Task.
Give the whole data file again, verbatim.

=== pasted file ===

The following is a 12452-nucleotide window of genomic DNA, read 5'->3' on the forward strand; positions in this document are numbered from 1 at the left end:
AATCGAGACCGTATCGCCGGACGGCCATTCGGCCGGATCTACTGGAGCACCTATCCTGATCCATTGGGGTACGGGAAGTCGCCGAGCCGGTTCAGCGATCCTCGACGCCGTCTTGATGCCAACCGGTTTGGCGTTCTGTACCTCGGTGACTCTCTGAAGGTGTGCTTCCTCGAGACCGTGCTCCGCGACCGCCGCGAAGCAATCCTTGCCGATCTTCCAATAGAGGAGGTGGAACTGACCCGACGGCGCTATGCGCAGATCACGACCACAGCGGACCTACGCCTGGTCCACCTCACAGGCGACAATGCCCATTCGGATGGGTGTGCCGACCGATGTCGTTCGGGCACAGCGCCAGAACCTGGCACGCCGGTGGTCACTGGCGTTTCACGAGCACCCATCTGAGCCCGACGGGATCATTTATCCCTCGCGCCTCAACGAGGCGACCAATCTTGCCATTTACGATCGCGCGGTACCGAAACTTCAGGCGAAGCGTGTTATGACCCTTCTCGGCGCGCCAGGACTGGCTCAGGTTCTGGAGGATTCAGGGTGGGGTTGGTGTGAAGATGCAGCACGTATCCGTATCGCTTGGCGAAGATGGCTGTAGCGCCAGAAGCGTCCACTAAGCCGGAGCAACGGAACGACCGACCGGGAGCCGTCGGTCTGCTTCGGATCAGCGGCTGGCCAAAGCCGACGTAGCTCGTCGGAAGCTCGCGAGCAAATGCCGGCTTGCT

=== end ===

The following is a 12452-nucleotide window of genomic DNA, read 5'->3' on the forward strand; positions in this document are numbered from 1 at the left end:
AATCGAGACCGTATCGCCGGACGGCCATTCGGCCGGATCTACTGGAGCACCTATCCTGATCCATTGGGGTACGGGAAGTCGCCGAGCCGGTTCAGCGATCCTCGACGCCGTCTTGATGCCAACCGGTTTGGCGTTCTGTACCTCGGTGACTCTCTGAAGGTGTGCTTCCTCGAGACCGTGCTCCGCGACCGCCGCGAAGCAATCCTTGCCGATCTTCCAATAGAGGAGGTGGAACTGACCCGACGGCGCTATGCGCAGATCACGACCACAGCGGACCTACGCCTGGTCCACCTCACAGGCGACAATGCCCATTCGGATGGGTGTGCCGACCGATGTCGTTCGGGCACAGCGCCAGAACCTGGCACGCCGGTGGTCACTGGCGTTTCACGAGCACCCATCTGAGCCCGACGGGATCATTTATCCCTCGCGCCTCAACGAGGCGACCAATCTTGCCATTTACGATCGCGCGGTACCGAAACTTCAGGCGAAGCGTGTTATGACCCTTCTCGGCGCGCCAGGACTGGCTCAGGTTCTGGAGGATTCAGGGTGGGGTTGGTGTGAAGATGCAGCACGTATCCGTATCGCTTGGCGAAGATGGCTGTAGCGCCAGAAGCGTCCACTAAGCCGGAGCAACGGAACGACCGACCGGGAGCCGTCGGTCTGCTTCGGATCAGCGGCTGGCCAAAGCCGACGTAGCTCGTCGGAAGCTCGCGAGCAAATGCCGGCTTGCT